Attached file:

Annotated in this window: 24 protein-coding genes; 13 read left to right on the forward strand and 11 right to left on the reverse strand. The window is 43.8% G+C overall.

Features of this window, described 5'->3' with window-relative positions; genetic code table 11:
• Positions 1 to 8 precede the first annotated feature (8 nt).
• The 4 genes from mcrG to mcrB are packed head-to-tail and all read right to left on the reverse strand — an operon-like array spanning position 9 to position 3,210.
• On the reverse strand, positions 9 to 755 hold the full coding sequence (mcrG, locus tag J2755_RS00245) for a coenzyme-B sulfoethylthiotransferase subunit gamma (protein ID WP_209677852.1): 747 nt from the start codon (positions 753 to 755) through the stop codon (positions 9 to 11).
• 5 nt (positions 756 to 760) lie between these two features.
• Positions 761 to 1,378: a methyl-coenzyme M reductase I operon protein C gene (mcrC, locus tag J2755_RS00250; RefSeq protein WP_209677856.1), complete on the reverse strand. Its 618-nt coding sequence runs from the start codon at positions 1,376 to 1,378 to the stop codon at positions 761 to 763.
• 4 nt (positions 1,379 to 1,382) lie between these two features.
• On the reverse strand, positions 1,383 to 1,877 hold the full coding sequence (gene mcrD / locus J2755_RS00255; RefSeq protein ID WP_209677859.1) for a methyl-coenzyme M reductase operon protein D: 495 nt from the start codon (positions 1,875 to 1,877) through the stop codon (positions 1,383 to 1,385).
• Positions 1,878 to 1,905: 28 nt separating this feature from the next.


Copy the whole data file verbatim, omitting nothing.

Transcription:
Annotated in this window: 24 protein-coding genes; 13 read left to right on the forward strand and 11 right to left on the reverse strand. The window is 43.8% G+C overall.

Features of this window, described 5'->3' with window-relative positions; genetic code table 11:
• Positions 1 to 8 precede the first annotated feature (8 nt).
• The 4 genes from mcrG to mcrB are packed head-to-tail and all read right to left on the reverse strand — an operon-like array spanning position 9 to position 3,210.
• On the reverse strand, positions 9 to 755 hold the full coding sequence (mcrG, locus tag J2755_RS00245) for a coenzyme-B sulfoethylthiotransferase subunit gamma (protein ID WP_209677852.1): 747 nt from the start codon (positions 753 to 755) through the stop codon (positions 9 to 11).
• 5 nt (positions 756 to 760) lie between these two features.
• Positions 761 to 1,378: a methyl-coenzyme M reductase I operon protein C gene (mcrC, locus tag J2755_RS00250; RefSeq protein WP_209677856.1), complete on the reverse strand. Its 618-nt coding sequence runs from the start codon at positions 1,376 to 1,378 to the stop codon at positions 761 to 763.
• 4 nt (positions 1,379 to 1,382) lie between these two features.
• On the reverse strand, positions 1,383 to 1,877 hold the full coding sequence (gene mcrD / locus J2755_RS00255; RefSeq protein ID WP_209677859.1) for a methyl-coenzyme M reductase operon protein D: 495 nt from the start codon (positions 1,875 to 1,877) through the stop codon (positions 1,383 to 1,385).
• Positions 1,878 to 1,905: 28 nt separating this feature from the next.